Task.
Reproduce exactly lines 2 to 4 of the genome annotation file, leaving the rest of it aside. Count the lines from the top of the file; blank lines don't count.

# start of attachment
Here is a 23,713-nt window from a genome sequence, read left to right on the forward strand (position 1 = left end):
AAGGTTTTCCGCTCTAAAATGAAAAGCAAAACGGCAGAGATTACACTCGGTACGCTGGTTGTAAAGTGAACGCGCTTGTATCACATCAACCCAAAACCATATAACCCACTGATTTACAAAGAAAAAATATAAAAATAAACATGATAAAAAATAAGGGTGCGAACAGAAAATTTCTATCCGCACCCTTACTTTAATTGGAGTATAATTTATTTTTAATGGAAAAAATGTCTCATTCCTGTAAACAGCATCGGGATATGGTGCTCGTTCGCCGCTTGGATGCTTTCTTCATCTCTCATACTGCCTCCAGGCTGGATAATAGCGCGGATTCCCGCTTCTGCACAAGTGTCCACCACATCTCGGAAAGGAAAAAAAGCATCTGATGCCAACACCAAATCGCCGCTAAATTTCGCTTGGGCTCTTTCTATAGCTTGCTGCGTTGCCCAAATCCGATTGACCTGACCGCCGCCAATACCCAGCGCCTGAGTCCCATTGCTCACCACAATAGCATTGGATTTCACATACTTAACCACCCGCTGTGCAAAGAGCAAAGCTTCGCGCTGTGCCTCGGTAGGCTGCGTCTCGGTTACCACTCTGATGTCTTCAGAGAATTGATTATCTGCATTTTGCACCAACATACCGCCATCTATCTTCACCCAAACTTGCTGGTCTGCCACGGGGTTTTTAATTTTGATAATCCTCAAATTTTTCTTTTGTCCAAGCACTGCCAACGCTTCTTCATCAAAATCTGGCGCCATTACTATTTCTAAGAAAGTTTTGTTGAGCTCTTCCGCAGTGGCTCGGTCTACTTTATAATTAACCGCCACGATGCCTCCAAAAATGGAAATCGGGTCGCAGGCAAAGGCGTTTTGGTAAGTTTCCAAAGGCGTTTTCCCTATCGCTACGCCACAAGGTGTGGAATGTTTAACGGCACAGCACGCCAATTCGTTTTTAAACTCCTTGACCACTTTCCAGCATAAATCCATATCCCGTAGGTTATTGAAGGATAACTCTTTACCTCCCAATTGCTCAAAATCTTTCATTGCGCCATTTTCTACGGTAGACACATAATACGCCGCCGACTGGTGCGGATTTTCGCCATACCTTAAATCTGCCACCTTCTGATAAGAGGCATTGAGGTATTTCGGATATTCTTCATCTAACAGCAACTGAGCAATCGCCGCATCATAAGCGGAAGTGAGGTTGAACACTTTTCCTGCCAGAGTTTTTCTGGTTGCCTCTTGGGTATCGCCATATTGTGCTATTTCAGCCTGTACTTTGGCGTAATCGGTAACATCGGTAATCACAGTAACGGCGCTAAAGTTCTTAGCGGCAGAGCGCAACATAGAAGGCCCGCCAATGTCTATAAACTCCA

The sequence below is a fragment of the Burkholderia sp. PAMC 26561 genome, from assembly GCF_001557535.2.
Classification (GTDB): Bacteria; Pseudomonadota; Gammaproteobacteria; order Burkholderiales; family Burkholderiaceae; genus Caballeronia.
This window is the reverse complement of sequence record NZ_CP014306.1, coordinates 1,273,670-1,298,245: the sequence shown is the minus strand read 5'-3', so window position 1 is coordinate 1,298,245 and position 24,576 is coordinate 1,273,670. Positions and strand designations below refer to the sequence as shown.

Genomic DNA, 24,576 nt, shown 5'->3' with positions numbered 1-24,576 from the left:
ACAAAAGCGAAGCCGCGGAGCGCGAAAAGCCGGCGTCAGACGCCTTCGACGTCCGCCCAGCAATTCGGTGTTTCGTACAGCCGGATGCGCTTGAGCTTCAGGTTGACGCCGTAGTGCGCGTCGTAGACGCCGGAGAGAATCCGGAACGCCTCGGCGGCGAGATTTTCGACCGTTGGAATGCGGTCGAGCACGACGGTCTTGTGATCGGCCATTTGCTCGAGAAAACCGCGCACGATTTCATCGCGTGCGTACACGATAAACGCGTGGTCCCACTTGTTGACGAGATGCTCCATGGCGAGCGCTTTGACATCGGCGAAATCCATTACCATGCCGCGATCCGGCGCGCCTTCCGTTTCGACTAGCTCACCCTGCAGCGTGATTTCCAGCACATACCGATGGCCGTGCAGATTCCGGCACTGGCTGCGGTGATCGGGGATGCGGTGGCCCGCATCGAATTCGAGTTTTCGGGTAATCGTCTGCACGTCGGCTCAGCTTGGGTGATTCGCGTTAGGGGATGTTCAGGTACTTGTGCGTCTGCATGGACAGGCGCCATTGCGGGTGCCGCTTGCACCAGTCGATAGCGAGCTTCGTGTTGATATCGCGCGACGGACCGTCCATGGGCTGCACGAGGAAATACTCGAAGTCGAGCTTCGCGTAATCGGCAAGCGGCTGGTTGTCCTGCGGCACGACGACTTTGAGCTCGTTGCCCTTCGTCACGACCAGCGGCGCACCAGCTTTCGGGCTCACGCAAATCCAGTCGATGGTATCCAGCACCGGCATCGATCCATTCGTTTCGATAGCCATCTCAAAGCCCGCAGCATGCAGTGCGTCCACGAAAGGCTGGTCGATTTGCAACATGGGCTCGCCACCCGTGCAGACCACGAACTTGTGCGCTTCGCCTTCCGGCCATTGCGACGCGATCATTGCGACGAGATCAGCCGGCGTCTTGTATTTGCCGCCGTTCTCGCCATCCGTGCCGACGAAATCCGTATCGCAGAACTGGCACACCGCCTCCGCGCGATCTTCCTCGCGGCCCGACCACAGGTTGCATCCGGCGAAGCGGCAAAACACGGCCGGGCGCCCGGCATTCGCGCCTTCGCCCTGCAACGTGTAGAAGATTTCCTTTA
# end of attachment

AAGGTTTTCCGCTCTAAAATGAAAAGCAAAACGGCAGAGATTACACTCGGTACGCTGGTTGTAAAGTGAACGCGCTTGTATCACATCAACCCAAAACCATATAACCCACTGATTTACAAAGAAAAAATATAAAAATAAACATGATAAAAAATAAGGGTGCGAACAGAAAATTTCTATCCGCACCCTTACTTTAATTGGAGTATAATTTATTTTTAATGGAAAAAATGTCTCATTCCTGTAAACAGCATCGGGATATGGTGCTCGTTCGCCGCTTGGATGCTTTCTTCATCTCTCATACTGCCTCCAGGCTGGATAATAGCGCGGATTCCCGCTTCTGCACAAGTGTCCACCACATCTCGGAAAGGAAAAAAAGCATCTGATGCCAACACCAAATCGCCGCTAAATTTCGCTTGGGCTCTTTCTATAGCTTGCTGCGTTGCCCAAATCCGATTGACCTGACCGCCGCCAATACCCAGCGCCTGAGTCCCATTGCTCACCACAATAGCATTGGATTTCACATACTTAACCACCCGCTGTGCAAAGAGCAAAGCTTCGCGCTGTGCCTCGGTAGGCTGCGTCTCGGTTACCACTCTGATGTCTTCAGAGAATTGATTATCTGCATTTTGCACCAACATACCGCCATCTATCTTCACCCAAACTTGCTGGTCTGCCACGGGGTTTTTAATTTTGATAATCCTCAAATTTTTCTTTTGTCCAAGCACTGCCAACGCTTCTTCATCAAAATCTGGCGCCATTACTATTTCTAAGAAAGTTTTGTTGAGCTCTTCCGCAGTGGCTCGGTCTACTTTATAATTAACCGCCACGATGCCTCCAAAAATGGAAATCGGGTCGCAGGCAAAGGCGTTTTGGTAAGTTTCCAAAGGCGTTTTCCCTATCGCTACGCCACAAGGTGTGGAATGTTTAACGGCACAGCACGCCAATTCGTTTTTAAACTCCTTGACCACTTTCCAGCATAAATCCATATCCCGTAGGTTATTGAAGGATAACTCTTTACCTCCCAATTGCTCAAAATCTTTCATTGCGCCATTTTCTACGGTAGACACATAATACGCCGCCGACTGGTGCGGATTTTCGCCATACCTTAAATCTGCCACCTTCTGATAAGAGGCATTGAGGTATTTCGGATATTCTTCATCTAACAGCAACTGAGCAATCGCCGCATCATAAGCGGAAGTGAGGTTGAACACTTTTCCTGCCAGAGTTTTTCTGGTTGCCTCTTGGGTATCGCCATATTGTGCTATTTCAGCCTGTACTTTGGCGTAATCGGTAACATCGGTAATCACAGTAACGGCGCTAAAGTTCTTAGCGGCAGAGCGCAACATAGAAGGCCCGCCAATGTCTATAAACTCCA

The sequence below is a fragment of the Burkholderia sp. PAMC 26561 genome, from assembly GCF_001557535.2.
Classification (GTDB): Bacteria; Pseudomonadota; Gammaproteobacteria; order Burkholderiales; family Burkholderiaceae; genus Caballeronia.